Prof. Dr.-Ing. Jens Geisler
Hochschule Flensburg University of Applied Sciences
Tuesday, June 23, 2020, 12:30
Online from Room 00-036, Georges-Koehler-Allee 101, Freiburg 79110, Germany
Please, use the following link to access the lecture. Password: 5BCxhi3Xm
Here are the slides.
Abstract: Wind energy converters (WECs) are mechatronic products. They couldn’t operate without the action of a sophisticated controller. This is necessitated by recent operational requirements that go far beyond a fixed schedule for rotational speed and generator torque according to the prevailing wind situation. Furthermore, modern controllers adjust all available actuators not only for maximum power production but also to reduce loads on the structure of the turbine which in turn enables the design of lighter and therefore more cost efficient components. In this regard, the controller in combination with a holistic mechatronic design approach is a key factor for the cost of energy from modern WECs which is now en-par or below that of traditional power plants. Another aspect of WEC control that will become more and more important as renewable energy production increases towards 100% is the integration into and the support of the electricity grid. The main control-task here is to mitigate the volatility of the available primary energy, the wind, or even to solely determine the amount of produced energy from the demand of the grid.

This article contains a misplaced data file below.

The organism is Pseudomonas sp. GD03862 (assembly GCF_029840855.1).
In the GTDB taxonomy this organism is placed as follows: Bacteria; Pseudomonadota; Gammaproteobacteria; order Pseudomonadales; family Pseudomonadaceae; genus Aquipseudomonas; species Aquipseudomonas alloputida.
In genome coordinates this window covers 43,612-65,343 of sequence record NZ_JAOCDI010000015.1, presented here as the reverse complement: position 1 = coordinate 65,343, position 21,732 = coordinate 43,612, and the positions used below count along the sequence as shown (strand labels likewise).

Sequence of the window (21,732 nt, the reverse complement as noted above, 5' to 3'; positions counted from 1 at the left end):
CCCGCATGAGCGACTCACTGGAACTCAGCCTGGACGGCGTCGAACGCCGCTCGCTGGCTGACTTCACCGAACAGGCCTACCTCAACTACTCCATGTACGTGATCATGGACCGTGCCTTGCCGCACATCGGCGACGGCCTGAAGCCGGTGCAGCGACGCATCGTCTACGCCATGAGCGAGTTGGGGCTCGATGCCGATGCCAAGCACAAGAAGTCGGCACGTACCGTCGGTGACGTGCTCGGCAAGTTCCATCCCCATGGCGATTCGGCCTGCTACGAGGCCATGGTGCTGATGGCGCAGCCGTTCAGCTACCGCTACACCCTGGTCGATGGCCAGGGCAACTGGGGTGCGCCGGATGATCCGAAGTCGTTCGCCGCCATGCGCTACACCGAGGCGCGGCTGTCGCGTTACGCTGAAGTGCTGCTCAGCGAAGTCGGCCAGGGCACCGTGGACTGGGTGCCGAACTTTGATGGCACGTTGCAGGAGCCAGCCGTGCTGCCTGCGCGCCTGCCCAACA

This talk will give a high-level overview of various aspects surrounding the functions, development process and operation of modern WEC controllers. Starting with a quick look at the history we set the stage to explore the functions and operational maneuvers a modern WEC is capable of. From these, the requirements for the control system can be derived and we can take a closer look at how the requirements translate into the architecture of the controller hard- and software and the measurement instrumentation and means of actuation of the turbine. Finally, we will take a look at the development process and the division of labor that is necessary in order to develop and maintain such a highly complex system of interacting components and functions.